A top destination for summer vacations, Greece is suffering from the geopolitical situation this year. But holidaymakers would be wrong to shun this haven of tranquility in Southern Europe as a fall in bookings has led many hotels to cut prices already. Anyone keen to snap up a bargain break can head to the Aegean Sea where Greece’s Cyclades islands have something in store for all kinds of travelers.
Mykonos for party animals
Mykonos is to the Aegean Sea what Ibiza is to the Mediterranean: a party island. The typical holiday schedule sees visitors soak up the sun on Mykonos’s stunning beaches during the day, before heading out to the island’s bars and clubs in the evening to dance the night away and rub shoulders with the jet set.
Travelers in search of authenticity should head to a different destination in the Cyclades. Still, Mykonos is a must-visit when island hopping in the Aegean and is still home to a few unexplored coves.
Amorgos for walkers
Anyone who’s keen on visiting movie locations can look no further than Amorgos, where Luc Besson filmed the opening scenes of “The Big Blue.” The island has a coastline of steep rocky cliffs and a rugged, natural beauty that’s ideal for exploring.
This isn’t a destination for travelers looking to laze around on long sandy beaches. Walkers can head out on the island’s signposted footpaths, crossing rocky landscapes peppered with authentic villages, ancient ruins and monasteries.
Naxos for families
The largest island of the Cyclades has all the right ingredients for a great family holiday. It has long beaches with fine sand, as well as walking trails and green spaces, more than anywhere else in the Cyclades. And parents won’t need to relinquish island escapades, as Naxos has plenty of inland landscapes to explore. Kids can get up close to olive trees, vegetable gardens and orchards to broaden their culinary horizons.
Paros for kitesurfers and divers
Naxos’s closest neighbor is generally a stopping-off point for tourists catching an onward ferry to a final island destination. However, sports fans should consider staying a little longer to make the most of the various water sports the island has to offer.
There’s plenty of underwater scenery for divers to explore, while windsurfers and kitesurfers can harness the gusts to ride the waves. Art fans also head to the island in search of Paros’s famous marble, which was used to make masterpieces like the Venus de Milo.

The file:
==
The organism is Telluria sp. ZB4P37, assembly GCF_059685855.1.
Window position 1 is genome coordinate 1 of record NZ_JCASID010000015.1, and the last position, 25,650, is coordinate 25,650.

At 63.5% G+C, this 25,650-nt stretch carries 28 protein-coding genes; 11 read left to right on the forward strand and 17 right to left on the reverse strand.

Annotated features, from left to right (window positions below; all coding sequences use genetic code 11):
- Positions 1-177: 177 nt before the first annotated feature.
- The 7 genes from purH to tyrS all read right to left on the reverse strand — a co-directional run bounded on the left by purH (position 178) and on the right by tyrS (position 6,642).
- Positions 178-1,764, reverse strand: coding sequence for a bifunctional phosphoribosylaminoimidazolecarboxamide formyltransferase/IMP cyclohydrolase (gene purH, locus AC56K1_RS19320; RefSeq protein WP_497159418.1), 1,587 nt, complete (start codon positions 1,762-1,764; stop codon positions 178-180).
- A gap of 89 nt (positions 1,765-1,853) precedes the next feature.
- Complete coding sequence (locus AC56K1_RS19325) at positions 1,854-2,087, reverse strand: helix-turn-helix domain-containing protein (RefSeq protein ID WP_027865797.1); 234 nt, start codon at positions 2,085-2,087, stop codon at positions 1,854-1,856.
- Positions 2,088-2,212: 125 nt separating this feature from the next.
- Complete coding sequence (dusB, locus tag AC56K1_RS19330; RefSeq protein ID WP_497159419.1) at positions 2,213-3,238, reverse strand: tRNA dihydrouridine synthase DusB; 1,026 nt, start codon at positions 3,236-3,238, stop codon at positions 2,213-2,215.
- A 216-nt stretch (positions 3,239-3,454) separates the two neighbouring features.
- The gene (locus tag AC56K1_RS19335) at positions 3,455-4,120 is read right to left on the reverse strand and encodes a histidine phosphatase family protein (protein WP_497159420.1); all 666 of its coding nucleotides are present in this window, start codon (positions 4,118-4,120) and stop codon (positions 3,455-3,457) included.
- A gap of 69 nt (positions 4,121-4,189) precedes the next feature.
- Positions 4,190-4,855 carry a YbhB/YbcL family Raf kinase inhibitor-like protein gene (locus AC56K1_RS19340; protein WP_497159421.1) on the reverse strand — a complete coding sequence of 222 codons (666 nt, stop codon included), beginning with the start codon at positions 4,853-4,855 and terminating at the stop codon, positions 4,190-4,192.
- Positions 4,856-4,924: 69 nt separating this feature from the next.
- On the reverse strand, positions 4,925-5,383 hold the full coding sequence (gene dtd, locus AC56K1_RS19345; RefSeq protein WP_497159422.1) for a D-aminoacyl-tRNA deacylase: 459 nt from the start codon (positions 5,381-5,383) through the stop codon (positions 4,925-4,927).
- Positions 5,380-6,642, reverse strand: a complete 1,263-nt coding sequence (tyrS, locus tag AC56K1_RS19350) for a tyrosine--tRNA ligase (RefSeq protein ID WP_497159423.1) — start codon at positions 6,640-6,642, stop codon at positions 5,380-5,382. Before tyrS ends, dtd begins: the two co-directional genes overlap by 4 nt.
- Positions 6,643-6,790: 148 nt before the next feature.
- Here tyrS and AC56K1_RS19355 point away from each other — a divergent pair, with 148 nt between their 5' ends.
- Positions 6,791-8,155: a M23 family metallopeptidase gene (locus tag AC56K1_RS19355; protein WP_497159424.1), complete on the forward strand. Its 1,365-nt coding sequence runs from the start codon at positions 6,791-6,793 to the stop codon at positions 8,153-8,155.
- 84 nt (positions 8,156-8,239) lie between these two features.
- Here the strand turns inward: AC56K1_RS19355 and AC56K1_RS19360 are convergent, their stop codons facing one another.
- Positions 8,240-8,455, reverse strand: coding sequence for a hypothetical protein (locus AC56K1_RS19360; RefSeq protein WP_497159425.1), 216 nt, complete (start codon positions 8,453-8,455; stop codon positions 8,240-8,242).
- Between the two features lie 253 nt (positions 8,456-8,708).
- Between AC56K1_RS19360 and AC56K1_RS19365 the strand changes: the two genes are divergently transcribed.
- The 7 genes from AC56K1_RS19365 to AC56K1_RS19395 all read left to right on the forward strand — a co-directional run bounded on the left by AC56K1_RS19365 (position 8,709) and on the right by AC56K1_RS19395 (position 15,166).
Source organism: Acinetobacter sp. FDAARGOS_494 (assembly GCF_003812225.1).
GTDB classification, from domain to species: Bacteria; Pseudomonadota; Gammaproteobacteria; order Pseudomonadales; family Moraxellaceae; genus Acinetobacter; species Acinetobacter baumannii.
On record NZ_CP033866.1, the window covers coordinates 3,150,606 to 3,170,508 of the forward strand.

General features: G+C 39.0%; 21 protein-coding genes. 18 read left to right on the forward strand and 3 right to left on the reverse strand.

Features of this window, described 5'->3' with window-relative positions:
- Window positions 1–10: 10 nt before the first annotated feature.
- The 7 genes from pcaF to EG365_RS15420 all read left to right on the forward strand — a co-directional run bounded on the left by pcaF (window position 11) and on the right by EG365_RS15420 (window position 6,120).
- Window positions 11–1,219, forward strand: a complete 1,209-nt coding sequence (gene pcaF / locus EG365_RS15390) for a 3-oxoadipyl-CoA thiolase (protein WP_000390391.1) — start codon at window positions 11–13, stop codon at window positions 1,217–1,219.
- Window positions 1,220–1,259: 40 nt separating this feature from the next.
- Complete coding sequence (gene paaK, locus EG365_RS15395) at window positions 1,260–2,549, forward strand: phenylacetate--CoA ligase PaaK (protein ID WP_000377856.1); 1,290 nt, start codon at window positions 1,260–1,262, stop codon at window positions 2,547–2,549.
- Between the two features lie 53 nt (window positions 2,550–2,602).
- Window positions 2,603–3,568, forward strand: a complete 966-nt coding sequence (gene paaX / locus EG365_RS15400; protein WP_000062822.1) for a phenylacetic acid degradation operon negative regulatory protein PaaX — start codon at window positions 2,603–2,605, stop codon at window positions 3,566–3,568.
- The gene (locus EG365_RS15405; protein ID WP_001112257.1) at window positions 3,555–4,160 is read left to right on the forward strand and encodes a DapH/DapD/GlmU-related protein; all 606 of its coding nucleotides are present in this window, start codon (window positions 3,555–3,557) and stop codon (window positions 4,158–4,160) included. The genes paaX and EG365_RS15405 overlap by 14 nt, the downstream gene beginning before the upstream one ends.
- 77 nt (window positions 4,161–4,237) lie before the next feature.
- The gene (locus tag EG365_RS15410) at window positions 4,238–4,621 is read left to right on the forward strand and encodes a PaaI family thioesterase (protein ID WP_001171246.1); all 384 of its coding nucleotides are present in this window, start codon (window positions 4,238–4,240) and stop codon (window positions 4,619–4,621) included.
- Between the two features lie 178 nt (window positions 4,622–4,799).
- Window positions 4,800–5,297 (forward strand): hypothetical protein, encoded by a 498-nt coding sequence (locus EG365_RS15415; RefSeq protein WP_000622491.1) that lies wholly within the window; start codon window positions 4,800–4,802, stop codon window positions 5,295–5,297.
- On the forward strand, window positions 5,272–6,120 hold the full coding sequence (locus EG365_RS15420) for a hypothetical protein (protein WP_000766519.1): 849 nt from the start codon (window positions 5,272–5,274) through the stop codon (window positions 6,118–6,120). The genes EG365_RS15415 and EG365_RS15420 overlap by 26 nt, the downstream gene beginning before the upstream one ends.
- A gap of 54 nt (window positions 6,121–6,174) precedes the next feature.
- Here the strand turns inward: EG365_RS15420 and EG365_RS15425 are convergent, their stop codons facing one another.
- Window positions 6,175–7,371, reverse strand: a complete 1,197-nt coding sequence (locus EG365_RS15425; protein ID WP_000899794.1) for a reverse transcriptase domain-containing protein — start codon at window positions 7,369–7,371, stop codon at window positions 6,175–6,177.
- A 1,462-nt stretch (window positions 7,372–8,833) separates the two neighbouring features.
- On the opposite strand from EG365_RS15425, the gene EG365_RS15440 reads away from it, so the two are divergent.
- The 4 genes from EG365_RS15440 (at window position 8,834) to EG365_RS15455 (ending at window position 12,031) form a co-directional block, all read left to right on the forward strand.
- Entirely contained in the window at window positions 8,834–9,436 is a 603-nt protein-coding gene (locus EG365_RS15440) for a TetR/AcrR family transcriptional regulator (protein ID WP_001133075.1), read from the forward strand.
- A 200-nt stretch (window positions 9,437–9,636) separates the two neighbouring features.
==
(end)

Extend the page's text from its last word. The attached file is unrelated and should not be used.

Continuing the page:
Sifnos for food lovers
Among the many Cyclades islands, Sifnos will satisfy the stomachs of food-loving travelers with a host of specialties to try. Its rich cuisine is marked with the flavors of its Eastern neighbors, with local dishes including loukoumia, caper salad, salads made with a local goat’s cheese called xynomyzithra, and mastello, a lamb stew with wine and dill.
Sifnos is also recommended for travelers with an eye for ceramics, as the island is a specialist in the art, while amateur photographers can snap away at some 300 churches. Although still relatively well preserved from mass tourism, the island is an increasingly popular destination for visitors to the Cyclades.
Santorini for couples
It may be clichéd, but Santorini has every reason to be a top destination for couples. For many years, the island’s stunning views have drawn in scores of honeymooners. Without a doubt the most famous of Greece’s Cyclades islands, Santorini’s beauty has seen its reputation and popularity grow over the years.
It’s also known for its picturesque white buildings with bright blue domed rooves, the ultimate postcard-perfect symbol of Greece for many visitors. These are best admired off the coast of Santorini, on a trip to explore the rocky cliffs of this volcanic caldera, formed after a huge eruption 3,500 years ago. Holidaymakers can experience the island’s fascinating geological history firsthand on one of its black sand beaches.
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